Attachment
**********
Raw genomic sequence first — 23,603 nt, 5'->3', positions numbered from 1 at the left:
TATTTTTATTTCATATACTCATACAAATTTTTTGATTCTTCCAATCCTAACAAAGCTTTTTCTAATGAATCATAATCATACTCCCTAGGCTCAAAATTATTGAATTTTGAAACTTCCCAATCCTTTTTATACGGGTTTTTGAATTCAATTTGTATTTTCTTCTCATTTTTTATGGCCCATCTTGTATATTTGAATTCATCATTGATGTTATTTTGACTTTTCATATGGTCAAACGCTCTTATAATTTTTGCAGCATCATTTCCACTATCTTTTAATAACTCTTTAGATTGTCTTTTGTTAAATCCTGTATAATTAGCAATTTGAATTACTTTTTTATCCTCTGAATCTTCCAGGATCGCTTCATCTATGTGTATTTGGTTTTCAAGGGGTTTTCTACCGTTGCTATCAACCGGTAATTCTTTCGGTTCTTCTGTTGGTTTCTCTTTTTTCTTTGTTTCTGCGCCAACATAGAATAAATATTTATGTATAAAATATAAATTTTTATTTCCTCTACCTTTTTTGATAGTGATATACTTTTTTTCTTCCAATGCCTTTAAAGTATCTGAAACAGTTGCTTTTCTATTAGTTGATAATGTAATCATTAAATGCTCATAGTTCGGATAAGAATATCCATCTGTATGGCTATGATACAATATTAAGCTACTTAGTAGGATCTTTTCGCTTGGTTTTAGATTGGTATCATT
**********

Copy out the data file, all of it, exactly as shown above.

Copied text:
Raw genomic sequence first — 23,603 nt, 5'->3', positions numbered from 1 at the left:
TATTTTTATTTCATATACTCATACAAATTTTTTGATTCTTCCAATCCTAACAAAGCTTTTTCTAATGAATCATAATCATACTCCCTAGGCTCAAAATTATTGAATTTTGAAACTTCCCAATCCTTTTTATACGGGTTTTTGAATTCAATTTGTATTTTCTTCTCATTTTTTATGGCCCATCTTGTATATTTGAATTCATCATTGATGTTATTTTGACTTTTCATATGGTCAAACGCTCTTATAATTTTTGCAGCATCATTTCCACTATCTTTTAATAACTCTTTAGATTGTCTTTTGTTAAATCCTGTATAATTAGCAATTTGAATTACTTTTTTATCCTCTGAATCTTCCAGGATCGCTTCATCTATGTGTATTTGGTTTTCAAGGGGTTTTCTACCGTTGCTATCAACCGGTAATTCTTTCGGTTCTTCTGTTGGTTTCTCTTTTTTCTTTGTTTCTGCGCCAACATAGAATAAATATTTATGTATAAAATATAAATTTTTATTTCCTCTACCTTTTTTGATAGTGATATACTTTTTTTCTTCCAATGCCTTTAAAGTATCTGAAACAGTTGCTTTTCTATTAGTTGATAATGTAATCATTAAATGCTCATAGTTCGGATAAGAATATCCATCTGTATGGCTATGATACAATATTAAGCTACTTAGTAGGATCTTTTCGCTTGGTTTTAGATTGGTATCATT